UK - Give Us Back Our Pavements campaign

On June 6th 1978, the National Federation of the Blind launched the Give Us Back Our Pavements campaign. This campaign was to bombard the Department of Transport, the Police and the public with letters, posters and publicity to draw their attention to all the hazards on the pavement that prevent blind and partially sighted people from walking safely on our streets.

These hazards included overhanging branches, badly positioned street furniture, obstacles such as bollards, rubbish bins and, most dangerous of all, vehicles parked on pavements and people cycling on pavements.

Working with the Department of Transport we were able to educate, and change regulations to improve the environment. All street works now have to have a metre high barrier round all holes and they must be well lit and with a tactile approach. We initiated tactile paving for pedestrian crossings, which became a British Standard in 1983. We produced various leaflets, and in 1992 with funding from the Guide Dogs for the Blind Association we produced a video entitled Get Streetwise. This video was shown on many television programmes and in schools. It was, I believe, used for training by the police, local authorities and public utility companies.

Over these 40 years our members have campaigned in their areas to ensure that the Police and Local Authorities are made aware of all these hazards, and sometimes action is taken. However, currently very little money is spent repairing pavements, leading to hundreds of people falling every day on broken pavements. Cars and lorries still park on the pavements, cracking and breaking them, often blocking the footpath so blind people have to go out in to the dangerous road to pass them.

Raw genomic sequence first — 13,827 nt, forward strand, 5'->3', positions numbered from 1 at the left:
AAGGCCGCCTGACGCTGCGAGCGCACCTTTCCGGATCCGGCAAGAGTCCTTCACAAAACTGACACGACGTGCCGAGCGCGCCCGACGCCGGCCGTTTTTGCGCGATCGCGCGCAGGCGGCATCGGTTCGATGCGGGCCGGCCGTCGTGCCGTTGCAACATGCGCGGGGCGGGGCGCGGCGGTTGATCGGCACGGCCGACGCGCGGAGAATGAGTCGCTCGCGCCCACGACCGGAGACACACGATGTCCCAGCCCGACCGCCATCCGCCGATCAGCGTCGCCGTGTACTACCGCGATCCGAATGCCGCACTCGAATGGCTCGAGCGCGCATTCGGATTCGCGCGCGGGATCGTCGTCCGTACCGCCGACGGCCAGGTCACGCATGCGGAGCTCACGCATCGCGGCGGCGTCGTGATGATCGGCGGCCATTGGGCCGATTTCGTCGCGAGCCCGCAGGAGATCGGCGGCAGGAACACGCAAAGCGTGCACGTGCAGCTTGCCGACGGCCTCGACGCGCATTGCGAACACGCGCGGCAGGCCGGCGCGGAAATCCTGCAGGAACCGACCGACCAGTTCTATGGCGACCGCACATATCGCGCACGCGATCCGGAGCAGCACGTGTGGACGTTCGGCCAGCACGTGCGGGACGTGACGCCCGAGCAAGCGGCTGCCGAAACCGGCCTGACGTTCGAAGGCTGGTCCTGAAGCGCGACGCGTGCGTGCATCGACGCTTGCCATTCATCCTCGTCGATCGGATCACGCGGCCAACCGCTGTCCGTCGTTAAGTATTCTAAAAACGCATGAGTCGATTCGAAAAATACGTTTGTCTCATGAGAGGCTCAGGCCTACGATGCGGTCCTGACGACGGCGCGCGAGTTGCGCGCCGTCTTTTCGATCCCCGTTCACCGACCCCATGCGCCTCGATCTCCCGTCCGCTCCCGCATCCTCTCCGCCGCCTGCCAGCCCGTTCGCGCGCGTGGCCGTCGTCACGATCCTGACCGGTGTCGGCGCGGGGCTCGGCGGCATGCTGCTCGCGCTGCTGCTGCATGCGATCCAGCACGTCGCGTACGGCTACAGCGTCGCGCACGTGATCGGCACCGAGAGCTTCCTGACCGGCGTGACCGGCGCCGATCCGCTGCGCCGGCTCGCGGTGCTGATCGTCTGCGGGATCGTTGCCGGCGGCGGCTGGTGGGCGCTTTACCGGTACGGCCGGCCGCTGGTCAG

With 100 people going blind every day in the UK, and knowing that these numbers will increase over the next 20 years, we need everyone to work to improve the state of our pavements.

In some areas, since 2005, pavements have actually been removed as well as pedestrian crossings, leaving a shared space which means no pedestrian can walk safely. Pavements are for people, so please Give Us Back Our Pavements.

Action please?

  1. Cut back overhanging branches.
  2. Remove litter and obstacles.
  3. Do not cycle on footpaths.
  4. Do not park on pavements.
  5. Repair all cracked and broken pavements.
  6. Remove all A-boards and protect shop displays with safety barriers.
  7. Implement laws and by-laws relating to pavements.

Please help to Give Us Back Our Pavements.

Jill Allen-King, OBE

Essex and Southend Branch, National Federation of the Blind of the UK

Tel:  0044 1702 477899